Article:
Another fatality for Clipper Around the World.

Rail Meat

Super Anarchist
7,193
175
Mystic, CT
It is a passenger-paying trip, in many ways.  Should 3 people die in three years?  Should 3 out of 1400 die on what is 'the adventure of a lifetime' for, in many cases, pensioners?
That sounds about right for the trip they chose to go on. 

We are all on a passenger paying trip. Better make the juice worth the squeeze. 

 

Rail Meat

Super Anarchist
7,193
175
Mystic, CT
Sorry, I've updated my numbers to around 1400 for two editions.

Second: One death in 5 editions for the Volvo in 12 years.  3 in 2 editions in the Clipper in 2.5 years..  Are you saying the two situations are comparable?  They don't look like it if you write down the numbers.

Third: "They do a hell of a lot of work on safety" seems to go against the ACTUAL MAIB REPORT on the last two deaths.  Do you disagree with the MAIB's recommendations?

Fourth: The family is grieving regardless of whether we talk on a bulletin board.  Do you think that by discussing how this can be prevented in the future, the family loses their ability to speak to each other?
The Volvo has frankly gotten lucky in this regard. 

 

jack_sparrow

Super Anarchist
37,393
5,094
I was a cheerleader for the Clipper for a long time because they drove so many people into the sport.   Turns out there's a substantial likelihood of dying, so it might not be the best took to help the offshore sailing crew pool.
Substantial likelihood..horseshit.

images (10).jpeg

images (9).jpeg

 
Last edited by a moderator:

stief

Super Anarchist
8,118
2,440
Sask Canada
No matter what the RC tries, it will never be enough. Simon Speirs was more accomplished than many. 

A member of the crew since Race Start in the UK on August 20, 2017, Simon was a highly experienced sailor with over 40 years dinghy experience and an RYA Yachtmaster Certificate.

He also successfully completed the Clipper Race Coxswain Certificate (CRCC) in February this year in anticipation of his challenge. Designed in collaboration with the Maritime Coastguard Agency (MCA), and the Royal Yachting Association (RYA) specifically for the Clipper Race, this involved an intensive two-week course, in addition to the four weeks of compulsory training that all Clipper Race crew must complete which concentrates on safety at sea.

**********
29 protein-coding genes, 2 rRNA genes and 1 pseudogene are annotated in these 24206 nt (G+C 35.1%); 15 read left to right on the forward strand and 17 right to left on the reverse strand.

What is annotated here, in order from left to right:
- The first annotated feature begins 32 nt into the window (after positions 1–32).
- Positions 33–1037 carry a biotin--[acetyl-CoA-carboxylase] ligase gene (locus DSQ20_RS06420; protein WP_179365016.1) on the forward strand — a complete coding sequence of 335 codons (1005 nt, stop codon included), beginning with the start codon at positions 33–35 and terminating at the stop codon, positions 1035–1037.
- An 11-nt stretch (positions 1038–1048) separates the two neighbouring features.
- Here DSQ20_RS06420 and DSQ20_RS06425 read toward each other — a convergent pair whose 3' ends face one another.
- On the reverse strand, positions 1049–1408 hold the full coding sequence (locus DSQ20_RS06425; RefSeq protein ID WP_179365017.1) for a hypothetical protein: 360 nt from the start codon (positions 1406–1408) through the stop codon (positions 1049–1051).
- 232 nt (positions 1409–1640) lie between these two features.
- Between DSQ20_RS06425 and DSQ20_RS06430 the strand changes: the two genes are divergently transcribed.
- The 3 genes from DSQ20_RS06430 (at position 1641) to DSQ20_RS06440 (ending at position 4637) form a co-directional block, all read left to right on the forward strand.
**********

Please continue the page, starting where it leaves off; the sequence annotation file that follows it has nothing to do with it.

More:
All Clipper Race crew, regardless of previous sailing experience, complete a compulsory and intensive four-week training programme before joining the race which covers all aspects of safety at sea, including repeated man overboard training drills, which are also repeated in race stopovers.
The question for me is, how long can Race organizers accept any level of risk. I chickened out. (with other parents, ran 20+ ski trips for > 800 high school students over 14 years. No serious injuries, even though the stats said we should have had a least a couple of fatalities). Eventually, couldn't handle the thought I might be aiding and abetting a kid being crippled (or worse) for life, despite all the caveats. So stopped.

Risking oneself is easy. One's family? Friends?

Torben Grael's daughter is doing the Volvo. Not his call, but as a father and ocean racer he must feel the risk. Respect to all, but there comes a time when the burden becomes too much. Sir Robin K-J has accepted that burden, but I don't know how.

 

Rail Meat

Super Anarchist
7,193
175
Mystic, CT
This is all 100% true.  What I'm wondering is just how much the Clipper competitors truly understood the risk, and whether the Clipper added more pros and fixed their safety problems (which focused again and again on their MOB procedures, equipment, and training.
I don' know - I have not seen their disclosures or been on their training.  I would hope those, and some common sense, inform those that would want to participate. 

I have to say - I did not pick you for being so pro-nanny.   Is it the intersection of a dangerous sport and s commercial operation?

I personally have known or had 1 degree of separation from a half dozen people who have died sailing in shore and another 3 or 4 who have died off shore. Prople who do this sport should understand that 

 
Sorry, I've updated my numbers to around 1400 for two editions.

Second: One death in 5 editions for the Volvo in 12 years.  3 in 2 editions in the Clipper in 2.5 years..  Are you saying the two situations are comparable?  They don't look like it if you write down the numbers.